Researchers have co-opted a molecular transport system to shuttle Aβ antibodies across the mouse blood-brain barrier. They predict the shuttle could smuggle a variety of drugs into the brain.
People with previous head injuries may be more prone to amyloid deposition and have a higher risk for Alzheimer's.
Amyotrophic lateral sclerosis may be inherited more often than previously believed, prompting neurologists to rethink how they define familial versus sporadic disease.
A combination of high clusterin and low Aβ42 in cerebrospinal fluid associates with early Alzheimer’s neurodegeneration, hinting at a mechanistic interaction between the proteins.
Evidence builds that amyotrophic lateral sclerosis and frontotemporal lobar degeneration sit on the same pathological spectrum, but scientists are unsure how the disease marker TDP-43 fits in.
Vitamin E slows functional deterioration in people with mild to moderate Alzheimer's disease, according to a new study.
A new study finds that the cancer drug imatinib does not lower Aβ in humans, casting doubt on a previously described relationship between imatinib, γ-secretase activating protein (GSAP), and Aβ.
Alzforum’s summary of research highlights of 2013.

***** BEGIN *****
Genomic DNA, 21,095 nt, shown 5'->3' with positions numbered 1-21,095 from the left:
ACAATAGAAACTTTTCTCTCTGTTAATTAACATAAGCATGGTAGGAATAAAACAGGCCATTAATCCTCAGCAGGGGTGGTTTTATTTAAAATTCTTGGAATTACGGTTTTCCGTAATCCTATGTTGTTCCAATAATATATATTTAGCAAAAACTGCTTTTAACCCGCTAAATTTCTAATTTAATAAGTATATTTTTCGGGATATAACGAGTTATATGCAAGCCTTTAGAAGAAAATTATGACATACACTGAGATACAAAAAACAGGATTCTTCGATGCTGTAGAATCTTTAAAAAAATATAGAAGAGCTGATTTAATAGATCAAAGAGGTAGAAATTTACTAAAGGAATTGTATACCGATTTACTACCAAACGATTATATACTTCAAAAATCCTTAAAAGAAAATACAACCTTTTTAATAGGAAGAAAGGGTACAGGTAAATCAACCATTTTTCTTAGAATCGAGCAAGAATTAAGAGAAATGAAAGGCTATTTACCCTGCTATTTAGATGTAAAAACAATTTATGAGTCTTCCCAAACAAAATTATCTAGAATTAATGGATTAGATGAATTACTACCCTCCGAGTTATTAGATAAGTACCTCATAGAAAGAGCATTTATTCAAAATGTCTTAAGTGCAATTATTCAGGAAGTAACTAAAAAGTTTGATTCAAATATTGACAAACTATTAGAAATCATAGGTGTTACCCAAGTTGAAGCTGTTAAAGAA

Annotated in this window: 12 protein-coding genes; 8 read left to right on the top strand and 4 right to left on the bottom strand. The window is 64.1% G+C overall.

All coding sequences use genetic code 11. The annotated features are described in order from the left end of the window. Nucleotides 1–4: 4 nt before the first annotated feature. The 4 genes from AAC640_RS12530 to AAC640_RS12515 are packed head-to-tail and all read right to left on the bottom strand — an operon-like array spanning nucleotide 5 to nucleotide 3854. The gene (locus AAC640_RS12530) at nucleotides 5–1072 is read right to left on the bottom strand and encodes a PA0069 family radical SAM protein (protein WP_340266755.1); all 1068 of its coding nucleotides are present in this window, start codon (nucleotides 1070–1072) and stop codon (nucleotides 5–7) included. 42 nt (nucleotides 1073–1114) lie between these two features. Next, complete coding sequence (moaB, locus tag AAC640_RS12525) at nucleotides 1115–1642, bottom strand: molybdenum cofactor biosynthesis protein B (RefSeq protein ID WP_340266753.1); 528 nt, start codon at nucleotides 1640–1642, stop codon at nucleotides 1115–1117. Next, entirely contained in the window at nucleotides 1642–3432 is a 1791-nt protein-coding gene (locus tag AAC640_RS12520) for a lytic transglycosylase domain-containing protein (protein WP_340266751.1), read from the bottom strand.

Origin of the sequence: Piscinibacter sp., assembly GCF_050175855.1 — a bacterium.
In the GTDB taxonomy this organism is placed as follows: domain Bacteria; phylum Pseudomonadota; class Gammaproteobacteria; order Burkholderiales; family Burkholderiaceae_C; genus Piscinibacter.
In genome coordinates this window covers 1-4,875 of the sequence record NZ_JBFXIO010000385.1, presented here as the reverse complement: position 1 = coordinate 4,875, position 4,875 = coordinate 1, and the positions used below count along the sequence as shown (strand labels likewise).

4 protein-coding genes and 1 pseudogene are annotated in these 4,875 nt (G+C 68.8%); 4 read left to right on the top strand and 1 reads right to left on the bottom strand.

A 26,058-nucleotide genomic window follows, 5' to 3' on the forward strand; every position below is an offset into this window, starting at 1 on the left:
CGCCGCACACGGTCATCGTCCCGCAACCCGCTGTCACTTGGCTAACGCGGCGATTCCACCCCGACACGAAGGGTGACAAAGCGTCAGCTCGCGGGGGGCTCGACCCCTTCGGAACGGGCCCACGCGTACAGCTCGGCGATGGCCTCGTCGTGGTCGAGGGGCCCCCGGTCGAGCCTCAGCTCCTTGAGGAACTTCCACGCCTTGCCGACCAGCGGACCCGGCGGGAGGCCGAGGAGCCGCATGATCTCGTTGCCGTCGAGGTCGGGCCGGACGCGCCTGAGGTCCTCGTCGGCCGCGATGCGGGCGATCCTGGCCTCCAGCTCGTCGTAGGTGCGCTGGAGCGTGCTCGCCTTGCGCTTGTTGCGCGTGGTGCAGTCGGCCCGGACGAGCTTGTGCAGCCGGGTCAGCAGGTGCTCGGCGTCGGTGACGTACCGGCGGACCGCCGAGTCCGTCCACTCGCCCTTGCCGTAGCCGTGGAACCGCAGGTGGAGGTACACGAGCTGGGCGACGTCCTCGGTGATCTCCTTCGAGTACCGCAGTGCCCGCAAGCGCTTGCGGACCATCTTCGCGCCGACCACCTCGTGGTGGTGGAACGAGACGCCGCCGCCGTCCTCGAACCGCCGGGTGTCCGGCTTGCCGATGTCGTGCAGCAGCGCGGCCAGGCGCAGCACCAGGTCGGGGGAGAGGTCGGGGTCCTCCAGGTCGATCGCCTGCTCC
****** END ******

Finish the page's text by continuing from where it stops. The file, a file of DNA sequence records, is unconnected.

Early dysfunction in Alzheimer’s may start in the lateral entorhinal cortex and spread from there to connected cortical brain regions.
By stopping familial amyloid polyneuropathy in its tracks, a repurposed anti-inflammatory medication supports the idea that artificial chaperones can prevent protein aggregation.
Researchers at BACE meeting explore how trafficking and degradation of the protease relate to amyloid pathology in AD.
In neurodegenerative disease, tau is in the dendrites, and scientists are beginning to flesh out ways to block what it does there.
New research suggests that TDP-43 attacks neurons by deactivating a translation initiation factor. Keeping the factor active holds toxicity at bay in flies.
New research strengthens the idea that microglia do far more than scour the brain for emergencies.
A new study proposes that two genetic risk factors for frontotemporal dementia interact, disrupting brain connectivity decades before symptoms.